Jesus Garza v. State of Texas--Appeal from 399th Judicial District Court of Bexar County
The STATE of Texas,
From the 399th Judicial District Court of Bexar County, Texas
Trial Court No. 1999-CR-5606
Honorable Juanita Vasquez-Gardner, Judge Presiding
Opinion by: Alma L. L pez, Justice
Sitting: Phil Hardberger, Chief Justice
Alma L. L pez, Justice
Paul W. Green, Justice
Delivered and Filed: May 15, 2002
Appellant, Jesus Garza, appeals his conviction of the felony offense of driving while intoxicated. On May 1, 2001, he was sentenced to five years confinement. That sentence was suspended and appellant was placed on five years community supervision, fined, and assessed court costs. On appeal, appellant raises two issues: 1) the trial court erred in failing to suppress all evidence obtained from an illegal traffic stop, and 2) the evidence is legally insufficient to uphold the conviction. We overrule appellant's two issues and affirm the trial court's judgment.
Factual Background On the night of September 6, 1999, at about 9:50 p.m., appellant was driving eastbound on Fifth Street in Converse, Texas, when Officer Daniel Robert Veith made a right turn onto the same street. Upon turning onto Fifth Street, Officer Veith noticed that appellant's vehicle did not have a working rear license plate light. Officer Veith initiated a stop of appellant for the purpose of informing him of the violation. When Officer Veith approached the vehicle, he smelled alcohol. Officer Veith subsequently called for Officer Mike Scoggins's assistance. Officer Scoggins, who was certified to administer standardized field sobriety tests, arrived at the scene and administered the tests which appellant failed. Appellant was then arrested for driving while intoxicated.
Prior to trial, appellant filed a motion to suppress the evidence. However, appellant did not request a pretrial hearing. Appellant exercised his right to a trial by jury. At the conclusion of the State's evidence, appellant moved for a directed verdict based, in part, upon the illegality of the stop. The trial court acknowledged appellant's motion to suppress at that time and then denied appellant's motion for directed verdict. After trial, the jury found appellant guilty of the felony offense of driving while intoxicated.
Motion to Suppress
In his first issue, appellant argues that his warrantless stop was illegal because the reason for the stop, a defective rear license plate light, was a minute infraction not justifying the initial detention. Therefore, appellant asserts that all evidence stemming from the stop should have been suppressed at trial. Because the State contends that appellant waived his complaint on this issue, we must first determine whether error was preserved. See Tex. R. App. P. 33.1(a).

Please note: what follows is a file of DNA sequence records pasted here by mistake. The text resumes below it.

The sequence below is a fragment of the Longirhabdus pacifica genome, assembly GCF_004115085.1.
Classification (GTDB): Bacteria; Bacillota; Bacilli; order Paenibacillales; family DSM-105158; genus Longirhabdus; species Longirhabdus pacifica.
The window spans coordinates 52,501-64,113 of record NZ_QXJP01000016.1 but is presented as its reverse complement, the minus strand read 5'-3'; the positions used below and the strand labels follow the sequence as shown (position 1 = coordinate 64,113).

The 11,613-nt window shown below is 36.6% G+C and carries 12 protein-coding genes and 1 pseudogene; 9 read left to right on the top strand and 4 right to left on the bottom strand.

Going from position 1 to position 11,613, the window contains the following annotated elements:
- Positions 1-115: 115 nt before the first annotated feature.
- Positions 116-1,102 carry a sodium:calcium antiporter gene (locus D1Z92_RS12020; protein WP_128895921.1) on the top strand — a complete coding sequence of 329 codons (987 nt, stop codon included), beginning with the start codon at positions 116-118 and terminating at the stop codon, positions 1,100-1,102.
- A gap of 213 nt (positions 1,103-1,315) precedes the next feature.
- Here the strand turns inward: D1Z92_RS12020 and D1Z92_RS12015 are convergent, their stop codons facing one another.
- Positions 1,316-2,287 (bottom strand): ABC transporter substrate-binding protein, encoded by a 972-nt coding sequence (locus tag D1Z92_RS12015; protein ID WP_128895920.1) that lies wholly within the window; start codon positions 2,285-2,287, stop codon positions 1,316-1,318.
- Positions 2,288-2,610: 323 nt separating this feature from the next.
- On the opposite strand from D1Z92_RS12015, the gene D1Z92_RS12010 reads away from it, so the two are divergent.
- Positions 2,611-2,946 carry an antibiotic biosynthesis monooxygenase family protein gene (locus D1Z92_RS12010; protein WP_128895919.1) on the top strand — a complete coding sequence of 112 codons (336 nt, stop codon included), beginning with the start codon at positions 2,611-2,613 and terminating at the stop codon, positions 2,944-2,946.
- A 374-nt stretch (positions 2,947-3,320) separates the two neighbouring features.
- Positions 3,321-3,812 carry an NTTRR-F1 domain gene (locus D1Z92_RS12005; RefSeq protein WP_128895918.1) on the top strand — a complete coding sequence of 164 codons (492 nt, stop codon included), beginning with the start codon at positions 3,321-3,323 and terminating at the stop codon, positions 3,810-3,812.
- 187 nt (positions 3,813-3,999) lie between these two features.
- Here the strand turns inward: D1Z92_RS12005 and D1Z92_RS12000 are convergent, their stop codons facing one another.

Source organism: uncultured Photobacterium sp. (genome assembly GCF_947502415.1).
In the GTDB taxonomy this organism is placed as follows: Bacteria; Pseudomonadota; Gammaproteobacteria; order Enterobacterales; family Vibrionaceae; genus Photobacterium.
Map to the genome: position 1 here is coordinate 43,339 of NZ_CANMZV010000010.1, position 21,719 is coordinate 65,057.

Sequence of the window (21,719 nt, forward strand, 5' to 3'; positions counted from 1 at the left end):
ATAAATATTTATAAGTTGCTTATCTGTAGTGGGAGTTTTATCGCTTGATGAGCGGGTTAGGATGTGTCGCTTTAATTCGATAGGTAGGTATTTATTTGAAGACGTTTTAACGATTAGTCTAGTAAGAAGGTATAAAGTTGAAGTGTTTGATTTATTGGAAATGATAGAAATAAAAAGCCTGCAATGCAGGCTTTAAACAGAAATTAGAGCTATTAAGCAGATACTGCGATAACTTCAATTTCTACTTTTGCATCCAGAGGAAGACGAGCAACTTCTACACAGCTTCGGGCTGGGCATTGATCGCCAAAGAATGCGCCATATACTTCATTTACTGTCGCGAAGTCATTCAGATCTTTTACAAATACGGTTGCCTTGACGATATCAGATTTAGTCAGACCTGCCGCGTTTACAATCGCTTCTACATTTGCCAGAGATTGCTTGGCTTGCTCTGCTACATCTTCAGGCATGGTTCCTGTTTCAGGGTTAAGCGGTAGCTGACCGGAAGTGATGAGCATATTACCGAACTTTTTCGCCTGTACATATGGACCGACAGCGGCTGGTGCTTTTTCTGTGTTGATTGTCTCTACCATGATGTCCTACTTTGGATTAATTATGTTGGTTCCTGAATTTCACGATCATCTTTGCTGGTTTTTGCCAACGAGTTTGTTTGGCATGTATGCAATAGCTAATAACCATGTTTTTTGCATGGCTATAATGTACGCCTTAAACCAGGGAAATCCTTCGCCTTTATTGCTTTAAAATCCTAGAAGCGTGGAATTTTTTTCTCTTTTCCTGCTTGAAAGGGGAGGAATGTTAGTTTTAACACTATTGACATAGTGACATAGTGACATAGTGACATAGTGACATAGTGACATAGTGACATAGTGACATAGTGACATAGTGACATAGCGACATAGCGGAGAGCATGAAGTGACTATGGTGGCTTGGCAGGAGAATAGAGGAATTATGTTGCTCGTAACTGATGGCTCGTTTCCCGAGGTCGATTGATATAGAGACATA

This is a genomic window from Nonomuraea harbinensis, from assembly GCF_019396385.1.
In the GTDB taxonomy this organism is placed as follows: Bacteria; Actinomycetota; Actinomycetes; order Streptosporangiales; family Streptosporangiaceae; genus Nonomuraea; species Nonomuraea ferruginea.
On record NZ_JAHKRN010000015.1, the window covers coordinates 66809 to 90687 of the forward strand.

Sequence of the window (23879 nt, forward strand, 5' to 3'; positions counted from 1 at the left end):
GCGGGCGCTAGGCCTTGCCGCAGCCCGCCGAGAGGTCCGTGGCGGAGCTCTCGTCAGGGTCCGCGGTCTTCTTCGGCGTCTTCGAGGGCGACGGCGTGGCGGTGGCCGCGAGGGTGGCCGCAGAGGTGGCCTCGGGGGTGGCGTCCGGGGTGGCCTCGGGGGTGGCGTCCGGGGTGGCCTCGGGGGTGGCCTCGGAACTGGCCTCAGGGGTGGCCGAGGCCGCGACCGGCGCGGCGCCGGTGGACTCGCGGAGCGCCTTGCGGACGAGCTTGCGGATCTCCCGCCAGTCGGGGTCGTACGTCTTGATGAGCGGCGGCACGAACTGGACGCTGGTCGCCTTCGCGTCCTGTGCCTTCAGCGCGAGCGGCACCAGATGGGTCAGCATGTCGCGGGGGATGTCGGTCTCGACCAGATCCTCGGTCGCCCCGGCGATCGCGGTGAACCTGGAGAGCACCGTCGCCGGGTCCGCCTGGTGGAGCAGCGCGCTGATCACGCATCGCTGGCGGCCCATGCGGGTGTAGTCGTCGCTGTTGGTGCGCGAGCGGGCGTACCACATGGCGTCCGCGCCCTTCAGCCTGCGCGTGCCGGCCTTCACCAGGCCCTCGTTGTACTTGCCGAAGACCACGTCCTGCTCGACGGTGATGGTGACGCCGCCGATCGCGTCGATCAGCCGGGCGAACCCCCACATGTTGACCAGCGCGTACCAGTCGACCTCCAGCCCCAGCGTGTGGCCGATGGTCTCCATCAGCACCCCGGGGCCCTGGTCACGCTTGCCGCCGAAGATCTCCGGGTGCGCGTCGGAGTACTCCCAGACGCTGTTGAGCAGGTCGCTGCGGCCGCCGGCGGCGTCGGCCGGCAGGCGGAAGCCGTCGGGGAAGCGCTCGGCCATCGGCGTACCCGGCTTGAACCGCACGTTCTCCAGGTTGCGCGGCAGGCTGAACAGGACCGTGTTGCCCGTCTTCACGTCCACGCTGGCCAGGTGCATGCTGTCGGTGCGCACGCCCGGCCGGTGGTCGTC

Here, appellant filed a written motion to suppress the evidence, but failed to request a pretrial hearing. Instead, it appears the trial court carried the motion until trial and appellant requested a ruling after the State had rested its case. Simply carrying the motion along with the trial, however, did not negate appellant's need to timely object and obtain a ruling. See eg., Gearing v. State, 685 S.W. 2d 326, 330 (Tex. Crim. App. 1985) (failing to obtain ruling on "carried along" motion to suppress until conclusion of testimony presents no error for appellate review), rev'd on other grounds, 956 S.W. 2d 33 (Tex. Crim. App. 1997). (1) Because no pretrial ruling was given on the motion to suppress, appellant was required to object each time any refuted evidence was offered in order to preserve error. See Ethington v. State, 819 S.W. 2d 854, 858 (Tex. Crim. App. 1991). This was not done. Appellant objected twice to the introduction of evidence, but he did not object on grounds asserted in his motion to suppress and asserted on appeal. (2) Because an issue on appeal must comport with the objection made at trial, appellant did not preserve his right to complain about their admission on appeal. See Broxton v. State, 909 S.W. 2d 912, 918 (Tex. Crim. App. 1995); Davis v. State, 22 S.W.3d 8,11 (Tex. App.--Houston [14th Dist.] 2000, no pet.). Moreover, appellant stated he had "no objection" to other evidence obtained from the stop. Appellant's affirmative acceptance of this evidence effectively waived any error he may have had on appeal. See Jones v. State, 833 S.W. 2d 118, 126 (Tex. Crim. App. 1992).